When we think of sport, our minds often turn first to the big tickets – our favourite teams and players in the national leagues and competitions, the events with global popularity like the Olympics, World Cups, Wimbledon, the Premiere League, and Formula 1.
But local, community-run sports bodies and facilities are the backbone. For example, in Australia, around a third of its 25.5 million population regularly use community sport facilities. That’s eight million people using tennis courts, rugby, cricket and football pitches, swimming pools and gyms.
'My volunteer roles in sporting clubs definitely helped me get my role at Basketball NSW, which in turn helped me get my director role at a national governing body'
In a country known for rugby, cricket and surf sports, it may come as a surprise that basketball has a big following too — in the state of New South Wales alone the not-for-profit Basketball NSW supports over 70,000 members.
‘Basketball NSW governs the sport and facilitates learn-to-play programmes, state competitions and high-performance pathways for athletes, officials and administrators,’ says its CFO Caroline McLuckie FCCA. ‘The aim of the organisation is to grow, promote and develop the game of basketball throughout the state by engaging and supporting its community of members.’
This is the grassroots, where tomorrow’s athletes and support staff are nurtured. Community sports organisations are tasked with promoting healthy active lifestyles and participation in sports.
Beyond this there are often wider social causes like inclusion and diversity, and improving access to sports. Within McLuckie’s scope of responsibility is the Reconciliation Action Plan, a strategy for Basketball NSW to contribute to reconciliation with the First Nations Peoples of NSW and remove barriers for their participation in the sport.
‘I get to meet some incredible people, not only in basketball, but in other sports, who are at the top of their game, both from an athlete and administration perspective, and I am able to learn from them,’ says McLuckie.
McLuckie might have the highest title for any finance professional in an organisation, but working in a not-for-profit involves being pulled in many directions and helping where needed. For example, she is also HR manager and provides financial support to clubs that fall under Basketball NSW’s scope. Meanwhile, her team covers IT, grants, sponsorship, insurance and contract management.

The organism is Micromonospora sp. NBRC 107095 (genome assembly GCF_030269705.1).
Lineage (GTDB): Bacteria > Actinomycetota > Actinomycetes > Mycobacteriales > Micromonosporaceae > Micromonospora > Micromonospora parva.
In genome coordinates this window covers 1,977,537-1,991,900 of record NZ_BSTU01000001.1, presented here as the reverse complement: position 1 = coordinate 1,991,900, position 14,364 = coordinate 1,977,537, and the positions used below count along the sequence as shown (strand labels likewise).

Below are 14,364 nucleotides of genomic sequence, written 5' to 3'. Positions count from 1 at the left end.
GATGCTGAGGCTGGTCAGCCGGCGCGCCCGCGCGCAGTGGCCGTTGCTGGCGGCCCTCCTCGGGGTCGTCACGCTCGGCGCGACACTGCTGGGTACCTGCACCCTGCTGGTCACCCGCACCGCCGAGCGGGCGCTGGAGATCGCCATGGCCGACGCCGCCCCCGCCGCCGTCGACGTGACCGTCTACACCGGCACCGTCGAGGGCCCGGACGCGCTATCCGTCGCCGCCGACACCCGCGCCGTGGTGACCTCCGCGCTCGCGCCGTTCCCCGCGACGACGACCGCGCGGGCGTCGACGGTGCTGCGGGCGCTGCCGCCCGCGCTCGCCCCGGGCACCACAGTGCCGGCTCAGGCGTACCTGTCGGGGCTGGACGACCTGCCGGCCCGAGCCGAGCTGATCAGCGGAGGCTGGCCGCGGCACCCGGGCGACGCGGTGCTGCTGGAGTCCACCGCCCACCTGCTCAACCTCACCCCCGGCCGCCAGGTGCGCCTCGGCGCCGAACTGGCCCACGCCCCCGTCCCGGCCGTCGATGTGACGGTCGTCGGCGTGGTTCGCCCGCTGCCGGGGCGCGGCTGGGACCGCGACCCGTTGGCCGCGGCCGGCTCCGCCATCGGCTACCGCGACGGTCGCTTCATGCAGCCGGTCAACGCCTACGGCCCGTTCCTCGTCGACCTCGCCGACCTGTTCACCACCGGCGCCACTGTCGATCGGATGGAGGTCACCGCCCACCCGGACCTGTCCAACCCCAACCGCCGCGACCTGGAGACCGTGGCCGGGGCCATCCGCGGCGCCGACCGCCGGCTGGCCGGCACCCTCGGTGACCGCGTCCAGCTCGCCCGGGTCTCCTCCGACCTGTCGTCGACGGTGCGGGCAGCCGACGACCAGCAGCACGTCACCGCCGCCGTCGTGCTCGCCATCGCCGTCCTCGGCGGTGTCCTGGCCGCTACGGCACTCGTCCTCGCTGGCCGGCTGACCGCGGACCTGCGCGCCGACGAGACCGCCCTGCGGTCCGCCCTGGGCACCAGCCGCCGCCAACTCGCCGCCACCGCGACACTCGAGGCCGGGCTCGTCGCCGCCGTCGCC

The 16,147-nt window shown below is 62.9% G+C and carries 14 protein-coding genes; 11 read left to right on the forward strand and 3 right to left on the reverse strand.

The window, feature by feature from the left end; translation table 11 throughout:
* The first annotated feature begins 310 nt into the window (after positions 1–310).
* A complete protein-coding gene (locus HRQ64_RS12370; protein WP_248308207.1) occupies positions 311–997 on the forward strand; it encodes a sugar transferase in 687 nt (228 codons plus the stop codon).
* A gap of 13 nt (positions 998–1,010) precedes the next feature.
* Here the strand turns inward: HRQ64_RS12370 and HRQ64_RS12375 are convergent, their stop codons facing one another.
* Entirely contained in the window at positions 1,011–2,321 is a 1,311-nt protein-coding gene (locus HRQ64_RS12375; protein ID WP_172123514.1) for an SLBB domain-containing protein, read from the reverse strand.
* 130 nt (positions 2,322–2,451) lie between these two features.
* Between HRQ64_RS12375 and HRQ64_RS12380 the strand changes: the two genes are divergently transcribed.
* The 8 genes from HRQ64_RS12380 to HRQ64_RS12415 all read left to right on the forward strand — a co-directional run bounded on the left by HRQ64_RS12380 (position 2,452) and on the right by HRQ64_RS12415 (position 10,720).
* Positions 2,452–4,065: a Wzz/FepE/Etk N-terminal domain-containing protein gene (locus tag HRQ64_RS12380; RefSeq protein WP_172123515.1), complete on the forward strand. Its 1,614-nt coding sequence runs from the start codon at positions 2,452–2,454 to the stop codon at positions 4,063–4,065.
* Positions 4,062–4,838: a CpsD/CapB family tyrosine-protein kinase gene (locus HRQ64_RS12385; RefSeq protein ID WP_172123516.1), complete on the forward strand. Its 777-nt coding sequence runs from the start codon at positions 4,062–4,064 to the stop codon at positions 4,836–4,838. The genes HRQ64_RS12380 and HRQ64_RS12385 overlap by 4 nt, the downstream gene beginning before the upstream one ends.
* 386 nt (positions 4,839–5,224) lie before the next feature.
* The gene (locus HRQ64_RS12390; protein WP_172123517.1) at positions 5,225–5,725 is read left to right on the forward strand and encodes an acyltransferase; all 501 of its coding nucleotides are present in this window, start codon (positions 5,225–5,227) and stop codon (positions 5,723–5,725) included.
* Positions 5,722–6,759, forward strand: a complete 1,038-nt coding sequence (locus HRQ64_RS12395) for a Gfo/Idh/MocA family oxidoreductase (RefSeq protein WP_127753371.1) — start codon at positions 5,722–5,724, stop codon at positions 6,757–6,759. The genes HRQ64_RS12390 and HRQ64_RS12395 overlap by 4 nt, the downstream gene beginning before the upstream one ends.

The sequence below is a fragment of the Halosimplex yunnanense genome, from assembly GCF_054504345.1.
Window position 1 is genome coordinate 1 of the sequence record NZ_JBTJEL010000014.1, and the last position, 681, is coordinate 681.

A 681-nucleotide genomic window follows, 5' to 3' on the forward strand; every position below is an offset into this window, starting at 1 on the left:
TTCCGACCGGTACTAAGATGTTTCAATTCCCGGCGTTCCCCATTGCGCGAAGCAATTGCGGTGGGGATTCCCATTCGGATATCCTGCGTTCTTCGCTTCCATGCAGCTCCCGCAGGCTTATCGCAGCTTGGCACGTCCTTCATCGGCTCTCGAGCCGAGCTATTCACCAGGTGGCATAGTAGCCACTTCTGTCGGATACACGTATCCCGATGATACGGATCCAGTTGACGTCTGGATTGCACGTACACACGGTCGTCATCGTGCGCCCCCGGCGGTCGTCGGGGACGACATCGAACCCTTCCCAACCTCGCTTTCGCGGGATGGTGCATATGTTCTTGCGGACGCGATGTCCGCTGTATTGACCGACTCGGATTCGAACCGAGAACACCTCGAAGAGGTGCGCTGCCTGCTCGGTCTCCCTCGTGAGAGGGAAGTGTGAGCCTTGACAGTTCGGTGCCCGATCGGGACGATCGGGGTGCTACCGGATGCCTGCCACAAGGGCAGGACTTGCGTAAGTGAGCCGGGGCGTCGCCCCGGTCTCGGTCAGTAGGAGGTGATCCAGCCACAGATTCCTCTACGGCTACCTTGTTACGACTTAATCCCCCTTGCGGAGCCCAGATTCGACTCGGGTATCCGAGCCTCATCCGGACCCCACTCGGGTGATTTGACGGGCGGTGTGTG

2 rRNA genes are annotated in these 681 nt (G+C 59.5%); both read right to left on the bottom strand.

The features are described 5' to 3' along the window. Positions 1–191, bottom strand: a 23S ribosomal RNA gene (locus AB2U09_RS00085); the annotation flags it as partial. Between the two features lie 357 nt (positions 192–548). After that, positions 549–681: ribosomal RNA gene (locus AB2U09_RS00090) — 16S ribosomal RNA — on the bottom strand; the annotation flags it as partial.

Exposure across the organisation will be broad, with responsibilities including oversight of the organisation’s day-to-day financial operations, as well as its consolidated entities, including direct responsibility for finance, forecasting, strategic planning, corporate governance, legal, risk management, budgets, financial and non-financial policy.
Roles in the sporting industry are multi-faceted, so to thrive and grow you need to be open to learning new skills
Getting in and getting on
A love of sport will likely be a prerequisite, even if you’d like your finance credentials to do most of the talking. Involvement in sports clubs, perhaps by volunteering on the administrative and operations side, will highlight your commitment.
‘My volunteer roles in sporting clubs definitely helped me get my role at Basketball NSW, which in turn has helped me get my director role at a national governing body, and my role in the finance and audit committee of an international sporting body,’ says McLuckie.
She was involved in local clubs as treasurer in her native Scotland and Australia before landing the CFO role. ‘This gave me the insight into the challenges faced by small sporting clubs and the sporting community in general, which has been vital in my role at Basketball NSW.’
A key challenge for community sports is finding the right balance of affordability for its members and maintaining operations largely on external funding, which means you must be able to monitor expenditure closely and pay special attention to detail. Other important skills include being highly analytical, compassionate, community-focused, resilient, a team player, a networker and patient.
Roles in the sporting industry are multi-faceted, so to thrive and grow you need to be open to learning new skills. McLuckie, for example, has a Diploma in Human Resources Management and has taken part in sports-specific courses and qualifications.
Once established, you’ll find it’s a small world and your contributions will be easily spotted by people across the sector. It’s also a very collaborative environment in which you get to know people well, meaning that growing your network should happen fluidly.
‘This opens further doors and opportunities,’ says McLuckie. ‘You’ll find a person working in one sport for a period of time and then moving on to an opportunity in another. The sharing of knowledge and experience between sports is crucial. We work together rather than against one another.
‘And as you need to be involved in a variety of areas that are non-finance related, this also opens opportunities to widely vary your role or take on other types of roles.’
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